- مبلغ: ۸۶,۰۰۰ تومان
- مبلغ: ۹۱,۰۰۰ تومان
In this special issue we have brought together a veritable ‘‘dream team’’ of thought leaders, and rising stars, from academia, consulting and the c-suite to address the ‘‘Leadership Imperative for Sustainability and Corporate Social Responsibility.’’ Clearly,the decisions and actions ofindividual leaders matter to the social performance and long-term viability of their organizations. Ultimately, activities such as formulating sustainability policies, engaging in community outreach programs, supporting social causes, or seeking alternatives to disruptive layoffs are the result of managerial decisions, and so are activities that are widely considered unethical, such as bribery, fraud, environmental pollution, and employment discrimination. While corporate executives are constrained in their ability to engage in these activities by corporate governance regulations, company policies, and the law, they have some degree of discretion in their choices. David Waldman, a noted leadership scholar, putitsuccinctly: ‘‘Firms do not make decisions pertaining to responsibility or CSR; leaders do.’’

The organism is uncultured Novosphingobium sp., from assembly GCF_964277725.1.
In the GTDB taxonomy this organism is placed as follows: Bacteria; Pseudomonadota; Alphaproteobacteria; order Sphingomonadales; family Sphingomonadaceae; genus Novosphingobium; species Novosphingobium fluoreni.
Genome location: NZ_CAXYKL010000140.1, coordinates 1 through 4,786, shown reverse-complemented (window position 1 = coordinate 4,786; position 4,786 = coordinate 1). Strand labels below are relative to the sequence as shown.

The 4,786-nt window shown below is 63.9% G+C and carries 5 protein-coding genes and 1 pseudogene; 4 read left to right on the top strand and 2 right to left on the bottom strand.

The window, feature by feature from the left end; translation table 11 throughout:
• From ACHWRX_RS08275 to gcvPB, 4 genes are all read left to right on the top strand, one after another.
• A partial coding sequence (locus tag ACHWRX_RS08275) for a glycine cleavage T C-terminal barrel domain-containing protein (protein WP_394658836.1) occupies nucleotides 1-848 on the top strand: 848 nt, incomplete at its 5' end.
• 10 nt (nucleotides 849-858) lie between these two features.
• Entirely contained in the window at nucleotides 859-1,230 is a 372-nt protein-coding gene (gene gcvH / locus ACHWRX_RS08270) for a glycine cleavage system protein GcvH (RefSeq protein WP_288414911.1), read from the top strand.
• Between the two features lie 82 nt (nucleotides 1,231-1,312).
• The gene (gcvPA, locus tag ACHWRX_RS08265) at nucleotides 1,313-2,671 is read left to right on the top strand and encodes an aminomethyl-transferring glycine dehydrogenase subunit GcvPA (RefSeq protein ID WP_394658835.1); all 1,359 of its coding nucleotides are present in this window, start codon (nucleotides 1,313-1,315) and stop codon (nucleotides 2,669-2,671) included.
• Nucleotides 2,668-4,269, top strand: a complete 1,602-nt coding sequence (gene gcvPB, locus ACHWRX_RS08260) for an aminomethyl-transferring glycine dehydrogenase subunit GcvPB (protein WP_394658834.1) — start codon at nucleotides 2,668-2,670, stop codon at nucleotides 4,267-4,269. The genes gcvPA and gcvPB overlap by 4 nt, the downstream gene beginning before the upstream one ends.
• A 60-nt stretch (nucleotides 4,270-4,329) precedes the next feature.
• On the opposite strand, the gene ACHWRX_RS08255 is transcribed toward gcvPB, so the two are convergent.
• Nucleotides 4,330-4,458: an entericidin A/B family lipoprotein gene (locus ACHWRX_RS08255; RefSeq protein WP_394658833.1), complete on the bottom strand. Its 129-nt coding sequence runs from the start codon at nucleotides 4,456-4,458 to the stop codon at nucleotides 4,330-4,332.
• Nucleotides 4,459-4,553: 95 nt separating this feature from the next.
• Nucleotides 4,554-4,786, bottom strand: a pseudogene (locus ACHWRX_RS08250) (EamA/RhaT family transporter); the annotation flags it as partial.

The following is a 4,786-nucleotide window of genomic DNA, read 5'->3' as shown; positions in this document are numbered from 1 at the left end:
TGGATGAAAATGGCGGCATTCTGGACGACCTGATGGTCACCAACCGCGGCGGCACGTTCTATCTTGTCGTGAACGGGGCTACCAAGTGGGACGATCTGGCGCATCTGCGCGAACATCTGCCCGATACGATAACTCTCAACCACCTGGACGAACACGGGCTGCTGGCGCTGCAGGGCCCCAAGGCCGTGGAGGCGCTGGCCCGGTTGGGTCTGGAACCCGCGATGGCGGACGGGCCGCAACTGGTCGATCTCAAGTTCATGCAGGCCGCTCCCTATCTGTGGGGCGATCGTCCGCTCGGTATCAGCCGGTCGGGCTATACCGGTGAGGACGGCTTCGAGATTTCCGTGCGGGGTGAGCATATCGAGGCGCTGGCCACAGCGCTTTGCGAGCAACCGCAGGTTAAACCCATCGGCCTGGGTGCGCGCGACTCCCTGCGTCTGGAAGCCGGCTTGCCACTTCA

The Voice–—Shared Leadership–—Sustainable Responsibility Model
Fig. 1 provides a new model that links the appropriate use of voice with shared leadership and sustainable organizational responsibility. The model is meant to illustrate how critical each of these concepts is in ultimately leading to the triple bottom line for organizations. Fig. 1 graphically displays this model, demonstrating the natural flow from appropriate organizational voice, to effective shared leadership, to sustainable organizational responsibility. Silence, we should note, does not mean that a person or group does not have an opinion. It does not mean that they agree with a course of action. It does not mean that they lack leadership capability. Silence is greatly misunderstood. Silence does not equate to compliance. There are many individual, social and structural reasons why a person or group might be silent, as discussed above. As an executive, it is your duty to understand these and to determine how to create appropriate avenues for silent constituents, be they inside or outside of your organization, to exercise appropriate voice. We do, importantly, want to emphasize the word appropriate here. There are appropriate times for both silence and voice.